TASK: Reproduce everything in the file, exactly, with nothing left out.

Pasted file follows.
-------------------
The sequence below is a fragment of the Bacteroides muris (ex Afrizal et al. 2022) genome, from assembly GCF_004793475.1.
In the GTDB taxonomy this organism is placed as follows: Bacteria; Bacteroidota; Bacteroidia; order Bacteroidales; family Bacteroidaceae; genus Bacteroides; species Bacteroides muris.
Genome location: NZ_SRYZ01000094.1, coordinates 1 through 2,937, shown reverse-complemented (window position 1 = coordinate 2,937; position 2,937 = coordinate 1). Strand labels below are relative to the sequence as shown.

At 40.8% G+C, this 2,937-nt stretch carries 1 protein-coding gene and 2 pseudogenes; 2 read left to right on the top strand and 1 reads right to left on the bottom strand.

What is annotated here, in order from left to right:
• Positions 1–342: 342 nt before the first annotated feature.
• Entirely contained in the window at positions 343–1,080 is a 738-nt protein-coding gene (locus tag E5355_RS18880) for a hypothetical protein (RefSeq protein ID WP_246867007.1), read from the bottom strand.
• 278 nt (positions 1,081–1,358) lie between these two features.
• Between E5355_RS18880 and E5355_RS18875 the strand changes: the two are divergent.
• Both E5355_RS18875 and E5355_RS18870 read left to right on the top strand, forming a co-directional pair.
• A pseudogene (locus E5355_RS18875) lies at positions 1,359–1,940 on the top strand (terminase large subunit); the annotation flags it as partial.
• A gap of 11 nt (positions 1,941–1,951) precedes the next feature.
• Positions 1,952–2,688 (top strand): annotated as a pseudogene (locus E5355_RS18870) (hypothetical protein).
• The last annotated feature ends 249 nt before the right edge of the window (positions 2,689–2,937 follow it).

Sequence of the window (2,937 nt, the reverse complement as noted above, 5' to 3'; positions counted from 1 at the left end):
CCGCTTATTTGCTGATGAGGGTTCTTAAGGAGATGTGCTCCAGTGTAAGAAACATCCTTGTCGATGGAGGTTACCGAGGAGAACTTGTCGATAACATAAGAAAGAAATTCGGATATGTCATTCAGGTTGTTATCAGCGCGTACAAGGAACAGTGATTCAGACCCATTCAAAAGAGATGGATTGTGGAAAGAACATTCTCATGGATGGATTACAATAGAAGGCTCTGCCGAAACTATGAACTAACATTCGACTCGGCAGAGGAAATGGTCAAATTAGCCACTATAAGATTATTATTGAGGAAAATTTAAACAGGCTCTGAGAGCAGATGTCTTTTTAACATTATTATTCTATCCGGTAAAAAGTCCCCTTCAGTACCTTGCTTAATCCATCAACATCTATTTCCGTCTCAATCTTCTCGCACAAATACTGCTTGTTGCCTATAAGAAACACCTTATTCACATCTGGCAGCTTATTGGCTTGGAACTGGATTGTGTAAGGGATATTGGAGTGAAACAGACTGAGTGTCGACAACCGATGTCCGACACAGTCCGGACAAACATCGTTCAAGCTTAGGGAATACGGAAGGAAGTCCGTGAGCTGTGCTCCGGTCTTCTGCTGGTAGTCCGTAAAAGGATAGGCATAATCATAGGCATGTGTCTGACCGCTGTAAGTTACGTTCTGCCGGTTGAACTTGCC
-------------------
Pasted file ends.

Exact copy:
The sequence below is a fragment of the Bacteroides muris (ex Afrizal et al. 2022) genome, from assembly GCF_004793475.1.
In the GTDB taxonomy this organism is placed as follows: Bacteria; Bacteroidota; Bacteroidia; order Bacteroidales; family Bacteroidaceae; genus Bacteroides; species Bacteroides muris.
Genome location: NZ_SRYZ01000094.1, coordinates 1 through 2,937, shown reverse-complemented (window position 1 = coordinate 2,937; position 2,937 = coordinate 1). Strand labels below are relative to the sequence as shown.

At 40.8% G+C, this 2,937-nt stretch carries 1 protein-coding gene and 2 pseudogenes; 2 read left to right on the top strand and 1 reads right to left on the bottom strand.

What is annotated here, in order from left to right:
• Positions 1–342: 342 nt before the first annotated feature.
• Entirely contained in the window at positions 343–1,080 is a 738-nt protein-coding gene (locus tag E5355_RS18880) for a hypothetical protein (RefSeq protein ID WP_246867007.1), read from the bottom strand.
• 278 nt (positions 1,081–1,358) lie between these two features.
• Between E5355_RS18880 and E5355_RS18875 the strand changes: the two are divergent.
• Both E5355_RS18875 and E5355_RS18870 read left to right on the top strand, forming a co-directional pair.
• A pseudogene (locus E5355_RS18875) lies at positions 1,359–1,940 on the top strand (terminase large subunit); the annotation flags it as partial.
• A gap of 11 nt (positions 1,941–1,951) precedes the next feature.
• Positions 1,952–2,688 (top strand): annotated as a pseudogene (locus E5355_RS18870) (hypothetical protein).
• The last annotated feature ends 249 nt before the right edge of the window (positions 2,689–2,937 follow it).

Sequence of the window (2,937 nt, the reverse complement as noted above, 5' to 3'; positions counted from 1 at the left end):
CCGCTTATTTGCTGATGAGGGTTCTTAAGGAGATGTGCTCCAGTGTAAGAAACATCCTTGTCGATGGAGGTTACCGAGGAGAACTTGTCGATAACATAAGAAAGAAATTCGGATATGTCATTCAGGTTGTTATCAGCGCGTACAAGGAACAGTGATTCAGACCCATTCAAAAGAGATGGATTGTGGAAAGAACATTCTCATGGATGGATTACAATAGAAGGCTCTGCCGAAACTATGAACTAACATTCGACTCGGCAGAGGAAATGGTCAAATTAGCCACTATAAGATTATTATTGAGGAAAATTTAAACAGGCTCTGAGAGCAGATGTCTTTTTAACATTATTATTCTATCCGGTAAAAAGTCCCCTTCAGTACCTTGCTTAATCCATCAACATCTATTTCCGTCTCAATCTTCTCGCACAAATACTGCTTGTTGCCTATAAGAAACACCTTATTCACATCTGGCAGCTTATTGGCTTGGAACTGGATTGTGTAAGGGATATTGGAGTGAAACAGACTGAGTGTCGACAACCGATGTCCGACACAGTCCGGACAAACATCGTTCAAGCTTAGGGAATACGGAAGGAAGTCCGTGAGCTGTGCTCCGGTCTTCTGCTGGTAGTCCGTAAAAGGATAGGCATAATCATAGGCATGTGTCTGACCGCTGTAAGTTACGTTCTGCCGGTTGAACTTGCC